For example, it's hard to convince a life long Taekwondo practitioner to come to your ground fighting knife defense seminar.  Similarly, someone who does cardio kickboxing isn't likely to want to participate in a sparring tournament.  A guy who wants only the simplest self defense moves is probably not going to be interested in mastering a trapping hands drill. People have different goals.  The market is segmented, not only by art but by motivation.

Here's my motivation breakdown.  I'm about 50% self defense driven, 40% art/style driven, 9% fitness driven, and 1% competition driven...and that competition aspect is probably because of my slight interest in doing a knife fighting tournament.

So, just know that's where I'm coming from in my future posts.  I primarily want things to work...but I wouldn't mind looking awesome while doing it ;-). But I wouldn't sacrifice functionality for style.  I guess what I'm saying is "know your audience".

Saturday, August 22, 2015

How to quickly gauge the experience of an unfamiliar opponent

Knowing some moves in a fight is good, but not all moves are ideal against every opponent.  Professional fighters will spend weeks, if not months, analyzing videos of their scheduled opponents in order to learn as much as they can about they way they move.  In self defense, that option is not available.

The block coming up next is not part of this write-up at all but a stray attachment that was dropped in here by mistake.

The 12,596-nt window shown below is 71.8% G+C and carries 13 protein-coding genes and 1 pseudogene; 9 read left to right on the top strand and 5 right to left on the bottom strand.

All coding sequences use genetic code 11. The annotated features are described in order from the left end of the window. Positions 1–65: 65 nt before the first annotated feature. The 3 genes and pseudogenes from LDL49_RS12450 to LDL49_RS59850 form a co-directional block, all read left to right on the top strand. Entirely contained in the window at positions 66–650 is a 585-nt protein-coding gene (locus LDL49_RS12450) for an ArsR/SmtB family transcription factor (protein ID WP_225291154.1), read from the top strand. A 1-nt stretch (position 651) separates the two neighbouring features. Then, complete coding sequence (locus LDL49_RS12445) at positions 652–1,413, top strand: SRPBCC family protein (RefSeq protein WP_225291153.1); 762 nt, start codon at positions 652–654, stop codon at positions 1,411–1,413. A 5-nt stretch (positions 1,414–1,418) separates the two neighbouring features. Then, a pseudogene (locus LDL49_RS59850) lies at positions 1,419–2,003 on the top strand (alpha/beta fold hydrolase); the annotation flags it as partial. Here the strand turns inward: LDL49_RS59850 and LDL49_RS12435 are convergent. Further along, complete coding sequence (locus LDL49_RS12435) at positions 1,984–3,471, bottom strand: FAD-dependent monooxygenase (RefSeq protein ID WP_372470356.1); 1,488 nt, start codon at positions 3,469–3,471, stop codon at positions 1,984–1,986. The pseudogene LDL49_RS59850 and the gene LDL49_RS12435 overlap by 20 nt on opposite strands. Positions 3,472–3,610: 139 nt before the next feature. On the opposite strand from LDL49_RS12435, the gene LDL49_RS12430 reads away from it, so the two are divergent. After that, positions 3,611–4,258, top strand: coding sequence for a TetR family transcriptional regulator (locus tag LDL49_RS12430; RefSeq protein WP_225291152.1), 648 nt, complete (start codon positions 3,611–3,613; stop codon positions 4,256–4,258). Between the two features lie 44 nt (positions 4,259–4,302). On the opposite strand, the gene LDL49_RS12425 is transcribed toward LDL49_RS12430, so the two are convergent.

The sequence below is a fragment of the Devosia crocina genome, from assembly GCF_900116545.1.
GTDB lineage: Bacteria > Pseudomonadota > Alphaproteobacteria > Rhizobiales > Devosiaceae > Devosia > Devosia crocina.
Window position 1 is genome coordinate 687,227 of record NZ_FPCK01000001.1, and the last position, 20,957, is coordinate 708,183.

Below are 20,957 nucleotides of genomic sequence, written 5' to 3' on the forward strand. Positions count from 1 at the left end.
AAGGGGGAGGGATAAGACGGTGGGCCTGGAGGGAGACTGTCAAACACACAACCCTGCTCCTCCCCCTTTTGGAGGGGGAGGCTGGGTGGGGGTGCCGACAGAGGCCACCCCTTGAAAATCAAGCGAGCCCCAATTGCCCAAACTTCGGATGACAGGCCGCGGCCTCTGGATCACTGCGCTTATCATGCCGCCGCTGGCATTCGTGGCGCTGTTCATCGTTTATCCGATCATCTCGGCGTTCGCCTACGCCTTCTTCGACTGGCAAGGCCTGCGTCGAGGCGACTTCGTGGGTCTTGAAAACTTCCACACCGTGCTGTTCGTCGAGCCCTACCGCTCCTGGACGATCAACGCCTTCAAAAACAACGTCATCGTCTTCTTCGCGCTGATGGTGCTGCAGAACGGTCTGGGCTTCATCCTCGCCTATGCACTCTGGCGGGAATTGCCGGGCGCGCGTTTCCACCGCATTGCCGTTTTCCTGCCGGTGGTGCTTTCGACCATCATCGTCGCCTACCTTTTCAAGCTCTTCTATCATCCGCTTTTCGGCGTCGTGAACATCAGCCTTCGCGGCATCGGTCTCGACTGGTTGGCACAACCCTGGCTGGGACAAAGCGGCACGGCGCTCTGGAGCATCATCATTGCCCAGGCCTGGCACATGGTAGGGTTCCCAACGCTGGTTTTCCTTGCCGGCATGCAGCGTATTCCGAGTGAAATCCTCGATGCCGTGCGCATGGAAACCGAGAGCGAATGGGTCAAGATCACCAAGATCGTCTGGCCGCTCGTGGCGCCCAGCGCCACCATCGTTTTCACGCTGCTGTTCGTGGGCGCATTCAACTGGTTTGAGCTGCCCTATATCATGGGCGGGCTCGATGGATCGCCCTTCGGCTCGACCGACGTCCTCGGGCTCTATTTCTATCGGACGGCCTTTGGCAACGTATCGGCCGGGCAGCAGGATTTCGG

Most physical altercations tend to happen very quickly.  Sometimes you're ambushed and none of what I'm about to say is even relevant in that situation.  However, if you've watched enough street fight videos (world star, anybody?), then you may have noticed a few seconds of posturing before the first punch is thrown.  In those few seconds, you can learn a lot.

So, how do you gauge the skill of some random opponent?  The basic answer is: you throw fakes and see how he (or she, I suppose) reacts.  Now, if your opponent is a golden gloves boxer and you throw a big ol' fake, leaving yourself open for a quick 1-2 combo, then you're probably going to get knocked out just for that.  Instead, start with the subtlest movement: a quick bend in the front knee, a jutting of the shoulder...something that an experienced fighter would recognize.  Then look for a similarly subtle (or not-so-subtle) reaction.  If you see one, then you'd better play conservatively because the opponent knows something things.  If you get no reaction, then give a slightly more overt fake (while still maintaining good defensive posture in case they try to counter-punch against your fake).  Repeat this process until you finally get a reaction.  After three or four progressively more overt fakes, you should be able to figure out how experienced the opponent is, roughly.

The whole process should only take you 3-5 seconds.  Beyond that, punches are probably going to be coming your direction anyway!

Finally, there is a bit of an art to doing believable fakes.  You have to move in such a way that the opponent believes that you're actually going to strike.  If the opponent is very experienced, they might see through your fake and not react, which might give you a false sense of superiority.  So watch out!